The main type of visa route that most small businesses will be concerned with is the skilled worker visa. This category is a catch-all that applies to workers filling positions classified as skilled. Under the new system, the threshold for a skilled worker has been reduced. Previously it only applied to those with a bachelor’s degree level education or above. It now applies to NQF Level 3, which is the equivalent of an English A level or a Scottish Higher qualification. This should have the effect of opening the skilled worker visa route up to more applicants in a wider range of roles, which could include nursing home managers and IT technicians. The previous quota on the number of visas issued each year has also been removed under the new system, so in theory skilled worker visas are limitless. There is also no longer a requirement to advertise positions for native workers first before they can be filled by overseas workers.

Some specialist digital, scientific and research businesses can also consider hiring individuals who qualify for a Global Talent Visa. Applicants can apply for one of these if they are a leader or potential leader in academia or research, arts and culture or digital technology.

There is also a new category of visa to cover certain roles in the healthcare sector. The health and care visa offers a fast-track entry system to the UK for doctors, nurses and other healthcare professionals. Most low-skilled care workers will not be covered by the scheme however. The visa was introduced to try and ensure that there are enough healthcare workers in the UK and has become particularly important in the past year due to the extra strain placed on the health service by the pandemic. Applicants via this route will still have to meet the relevant skill level and salary thresholds.

The final consideration for small organisations and SMEs is cost. Employers who have previously recruited from overseas, and specifically non-EEA countries, will be aware of sponsorship fees. But for UK businesses which have previously used free-movement EU labour, and who are now looking into applying for a Home Office sponsor licence for the first time, the costs need to be accounted for. There are fees associated with all visa routes. Some fees apply to the applicants, others apply to businesses employing them.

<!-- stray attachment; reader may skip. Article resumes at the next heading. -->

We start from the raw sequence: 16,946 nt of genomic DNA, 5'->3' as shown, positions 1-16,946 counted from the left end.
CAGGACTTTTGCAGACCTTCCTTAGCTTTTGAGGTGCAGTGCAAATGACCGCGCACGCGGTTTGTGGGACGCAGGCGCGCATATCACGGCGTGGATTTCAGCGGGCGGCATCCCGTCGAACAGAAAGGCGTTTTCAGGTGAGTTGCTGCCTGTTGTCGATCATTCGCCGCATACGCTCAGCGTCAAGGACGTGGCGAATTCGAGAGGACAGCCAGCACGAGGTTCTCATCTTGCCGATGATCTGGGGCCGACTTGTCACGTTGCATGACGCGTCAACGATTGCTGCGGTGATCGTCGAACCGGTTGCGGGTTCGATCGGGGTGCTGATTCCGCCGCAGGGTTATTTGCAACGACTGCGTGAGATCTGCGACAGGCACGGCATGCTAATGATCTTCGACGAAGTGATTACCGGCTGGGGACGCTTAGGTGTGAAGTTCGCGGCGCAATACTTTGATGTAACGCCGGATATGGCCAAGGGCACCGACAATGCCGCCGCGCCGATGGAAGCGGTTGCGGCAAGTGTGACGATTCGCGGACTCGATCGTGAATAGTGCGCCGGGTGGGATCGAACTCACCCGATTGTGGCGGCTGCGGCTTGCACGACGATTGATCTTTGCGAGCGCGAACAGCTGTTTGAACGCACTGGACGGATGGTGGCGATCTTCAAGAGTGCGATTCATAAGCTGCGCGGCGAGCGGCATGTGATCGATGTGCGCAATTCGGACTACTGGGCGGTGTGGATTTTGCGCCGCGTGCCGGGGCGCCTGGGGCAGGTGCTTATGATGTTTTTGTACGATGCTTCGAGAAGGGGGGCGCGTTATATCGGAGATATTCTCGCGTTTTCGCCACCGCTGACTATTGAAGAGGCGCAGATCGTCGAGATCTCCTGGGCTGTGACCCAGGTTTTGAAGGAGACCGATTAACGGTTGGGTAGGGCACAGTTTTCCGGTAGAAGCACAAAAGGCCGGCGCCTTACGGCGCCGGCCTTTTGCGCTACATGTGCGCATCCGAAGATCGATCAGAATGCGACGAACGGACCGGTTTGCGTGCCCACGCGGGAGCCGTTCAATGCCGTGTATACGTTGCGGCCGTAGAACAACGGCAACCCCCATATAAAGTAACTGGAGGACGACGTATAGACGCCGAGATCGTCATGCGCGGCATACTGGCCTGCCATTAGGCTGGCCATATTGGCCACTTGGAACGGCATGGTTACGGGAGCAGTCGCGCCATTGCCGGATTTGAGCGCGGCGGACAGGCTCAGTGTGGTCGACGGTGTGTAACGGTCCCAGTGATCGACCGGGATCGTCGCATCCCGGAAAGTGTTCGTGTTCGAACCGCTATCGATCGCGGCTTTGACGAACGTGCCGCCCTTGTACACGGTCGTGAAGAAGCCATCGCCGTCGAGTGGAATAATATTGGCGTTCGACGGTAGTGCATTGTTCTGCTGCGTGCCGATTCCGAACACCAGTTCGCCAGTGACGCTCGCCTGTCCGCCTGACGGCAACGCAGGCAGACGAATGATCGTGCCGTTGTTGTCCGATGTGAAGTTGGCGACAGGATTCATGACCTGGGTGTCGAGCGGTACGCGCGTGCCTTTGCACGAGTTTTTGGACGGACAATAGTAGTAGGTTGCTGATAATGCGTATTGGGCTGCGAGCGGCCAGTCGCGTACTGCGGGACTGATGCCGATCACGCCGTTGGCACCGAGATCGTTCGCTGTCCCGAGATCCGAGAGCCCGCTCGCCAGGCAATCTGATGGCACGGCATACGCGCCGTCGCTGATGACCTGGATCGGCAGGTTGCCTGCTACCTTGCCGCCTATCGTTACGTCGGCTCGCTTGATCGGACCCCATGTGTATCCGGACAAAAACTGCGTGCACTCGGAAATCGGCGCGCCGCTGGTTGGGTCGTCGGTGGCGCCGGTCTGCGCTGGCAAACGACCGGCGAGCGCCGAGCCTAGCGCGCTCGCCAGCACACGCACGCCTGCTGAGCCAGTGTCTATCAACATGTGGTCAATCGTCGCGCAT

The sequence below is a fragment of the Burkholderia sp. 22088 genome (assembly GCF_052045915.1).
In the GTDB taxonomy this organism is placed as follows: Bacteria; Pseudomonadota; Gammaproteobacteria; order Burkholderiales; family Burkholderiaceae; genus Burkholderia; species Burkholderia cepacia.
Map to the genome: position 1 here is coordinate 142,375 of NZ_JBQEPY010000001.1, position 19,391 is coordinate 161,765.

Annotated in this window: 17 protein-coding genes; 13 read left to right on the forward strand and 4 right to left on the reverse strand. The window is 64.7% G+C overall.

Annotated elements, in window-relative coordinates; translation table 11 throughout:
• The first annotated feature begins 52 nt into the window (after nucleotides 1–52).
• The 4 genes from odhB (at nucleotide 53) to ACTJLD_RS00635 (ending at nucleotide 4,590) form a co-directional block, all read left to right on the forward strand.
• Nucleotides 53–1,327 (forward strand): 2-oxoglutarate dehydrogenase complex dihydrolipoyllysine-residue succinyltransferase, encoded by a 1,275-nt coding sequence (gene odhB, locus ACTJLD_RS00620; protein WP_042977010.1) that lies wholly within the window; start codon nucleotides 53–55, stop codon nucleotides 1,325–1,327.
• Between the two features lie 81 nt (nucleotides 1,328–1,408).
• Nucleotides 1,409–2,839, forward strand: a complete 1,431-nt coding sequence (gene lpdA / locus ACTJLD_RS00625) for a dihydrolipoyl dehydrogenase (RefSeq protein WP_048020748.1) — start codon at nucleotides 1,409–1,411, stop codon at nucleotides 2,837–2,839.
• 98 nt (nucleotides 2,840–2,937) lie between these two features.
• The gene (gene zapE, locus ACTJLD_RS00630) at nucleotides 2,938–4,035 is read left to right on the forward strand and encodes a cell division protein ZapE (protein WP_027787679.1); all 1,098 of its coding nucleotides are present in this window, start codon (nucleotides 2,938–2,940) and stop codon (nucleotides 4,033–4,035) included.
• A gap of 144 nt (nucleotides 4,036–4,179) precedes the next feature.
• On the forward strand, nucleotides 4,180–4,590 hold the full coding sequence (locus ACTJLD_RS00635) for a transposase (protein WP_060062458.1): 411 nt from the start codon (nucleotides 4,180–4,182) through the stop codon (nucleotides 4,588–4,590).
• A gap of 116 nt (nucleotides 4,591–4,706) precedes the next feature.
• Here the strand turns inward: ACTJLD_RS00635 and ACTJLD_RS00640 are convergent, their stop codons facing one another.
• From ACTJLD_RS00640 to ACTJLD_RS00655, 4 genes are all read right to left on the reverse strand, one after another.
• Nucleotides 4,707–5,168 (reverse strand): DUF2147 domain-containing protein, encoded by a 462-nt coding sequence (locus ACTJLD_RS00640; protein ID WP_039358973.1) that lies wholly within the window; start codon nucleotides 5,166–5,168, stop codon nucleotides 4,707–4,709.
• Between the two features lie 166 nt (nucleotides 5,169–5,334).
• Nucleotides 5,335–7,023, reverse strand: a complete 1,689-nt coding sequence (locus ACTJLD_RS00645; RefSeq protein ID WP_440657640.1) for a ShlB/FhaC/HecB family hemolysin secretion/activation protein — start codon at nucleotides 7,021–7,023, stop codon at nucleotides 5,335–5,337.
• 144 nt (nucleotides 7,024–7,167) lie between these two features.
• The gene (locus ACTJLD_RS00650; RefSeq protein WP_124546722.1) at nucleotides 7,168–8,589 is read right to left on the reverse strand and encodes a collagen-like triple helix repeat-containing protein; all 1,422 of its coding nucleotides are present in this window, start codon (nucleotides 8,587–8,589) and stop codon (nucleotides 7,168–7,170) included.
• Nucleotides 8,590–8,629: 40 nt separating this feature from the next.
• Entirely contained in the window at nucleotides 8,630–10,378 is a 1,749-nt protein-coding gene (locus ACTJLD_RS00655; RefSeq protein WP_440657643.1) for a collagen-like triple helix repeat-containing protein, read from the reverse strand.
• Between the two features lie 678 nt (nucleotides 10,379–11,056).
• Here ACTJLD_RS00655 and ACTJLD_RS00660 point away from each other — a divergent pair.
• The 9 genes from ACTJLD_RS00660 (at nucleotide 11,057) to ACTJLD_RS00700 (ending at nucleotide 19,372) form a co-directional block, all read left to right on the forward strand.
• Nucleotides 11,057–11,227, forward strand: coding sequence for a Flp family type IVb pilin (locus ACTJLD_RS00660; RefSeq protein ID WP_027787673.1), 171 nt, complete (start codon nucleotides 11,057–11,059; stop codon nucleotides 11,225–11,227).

For small businesses, the cost of a sponsor licence is £536. There is also a £199 fee for each CoS issued. When a small business sponsors a worker under the skilled worker visa it must also pay an immigration skills charge of £364 for the first twelve months and £182 for each additional six months of the visa. This cannot be passed on to the employee and must be paid in full at the time of the application. If the worker leaves or is made redundant before the visa expires business can apply for a partial refund.

Workers are required to pay an application fee depending on how many years they plan to work in the UK, and whether their job is on the shortages skills list, which includes vets and web designers. If their skills are not listed, the fee is between £610 and £1,408 per person. They must also pay a health surcharge of £624 per person per year upon application, which is refunded if the application is unsuccessful. The health surcharge does not apply to those requesting a health and care visa.

Applicants must also show that they have the means to support themselves in the UK, which usually involves having at least £1,270 of available funds.

The benefits of employing migrant workers are wide-ranging and are both economic and practical. Generally, migrants have a desire for success and a respect for hard work, so while there are financial and logistical considerations small businesses need to make before they decide to take advantage of the global skills pool, the rewards can be vast.

A Y & J Solicitors